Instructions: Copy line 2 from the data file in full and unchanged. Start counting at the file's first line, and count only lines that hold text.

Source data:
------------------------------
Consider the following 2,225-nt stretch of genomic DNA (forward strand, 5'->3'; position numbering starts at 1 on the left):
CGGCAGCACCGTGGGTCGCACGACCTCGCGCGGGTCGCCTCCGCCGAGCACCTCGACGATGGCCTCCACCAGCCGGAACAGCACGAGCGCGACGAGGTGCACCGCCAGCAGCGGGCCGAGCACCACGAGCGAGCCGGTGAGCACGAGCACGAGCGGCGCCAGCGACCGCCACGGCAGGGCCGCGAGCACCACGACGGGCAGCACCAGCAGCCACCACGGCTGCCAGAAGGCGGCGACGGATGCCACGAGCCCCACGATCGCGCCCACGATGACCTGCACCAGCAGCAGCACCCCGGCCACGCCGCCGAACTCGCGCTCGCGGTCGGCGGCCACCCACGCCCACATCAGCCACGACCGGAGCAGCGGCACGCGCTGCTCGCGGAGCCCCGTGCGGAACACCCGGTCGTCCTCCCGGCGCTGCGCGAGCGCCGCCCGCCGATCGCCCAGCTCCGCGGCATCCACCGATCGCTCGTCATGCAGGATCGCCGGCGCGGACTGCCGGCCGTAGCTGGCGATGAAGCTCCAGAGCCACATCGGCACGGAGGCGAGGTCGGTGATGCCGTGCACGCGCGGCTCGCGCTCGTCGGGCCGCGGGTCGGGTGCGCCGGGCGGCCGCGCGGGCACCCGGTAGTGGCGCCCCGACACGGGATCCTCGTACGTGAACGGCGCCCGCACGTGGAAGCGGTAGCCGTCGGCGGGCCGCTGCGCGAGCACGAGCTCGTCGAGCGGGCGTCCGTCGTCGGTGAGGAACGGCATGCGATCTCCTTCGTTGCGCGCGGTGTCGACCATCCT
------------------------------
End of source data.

CGGCAGCACCGTGGGTCGCACGACCTCGCGCGGGTCGCCTCCGCCGAGCACCTCGACGATGGCCTCCACCAGCCGGAACAGCACGAGCGCGACGAGGTGCACCGCCAGCAGCGGGCCGAGCACCACGAGCGAGCCGGTGAGCACGAGCACGAGCGGCGCCAGCGACCGCCACGGCAGGGCCGCGAGCACCACGACGGGCAGCACCAGCAGCCACCACGGCTGCCAGAAGGCGGCGACGGATGCCACGAGCCCCACGATCGCGCCCACGATGACCTGCACCAGCAGCAGCACCCCGGCCACGCCGCCGAACTCGCGCTCGCGGTCGGCGGCCACCCACGCCCACATCAGCCACGACCGGAGCAGCGGCACGCGCTGCTCGCGGAGCCCCGTGCGGAACACCCGGTCGTCCTCCCGGCGCTGCGCGAGCGCCGCCCGCCGATCGCCCAGCTCCGCGGCATCCACCGATCGCTCGTCATGCAGGATCGCCGGCGCGGACTGCCGGCCGTAGCTGGCGATGAAGCTCCAGAGCCACATCGGCACGGAGGCGAGGTCGGTGATGCCGTGCACGCGCGGCTCGCGCTCGTCGGGCCGCGGGTCGGGTGCGCCGGGCGGCCGCGCGGGCACCCGGTAGTGGCGCCCCGACACGGGATCCTCGTACGTGAACGGCGCCCGCACGTGGAAGCGGTAGCCGTCGGCGGGCCGCTGCGCGAGCACGAGCTCGTCGAGCGGGCGTCCGTCGTCGGTGAGGAACGGCATGCGATCTCCTTCGTTGCGCGCGGTGTCGACCATCCT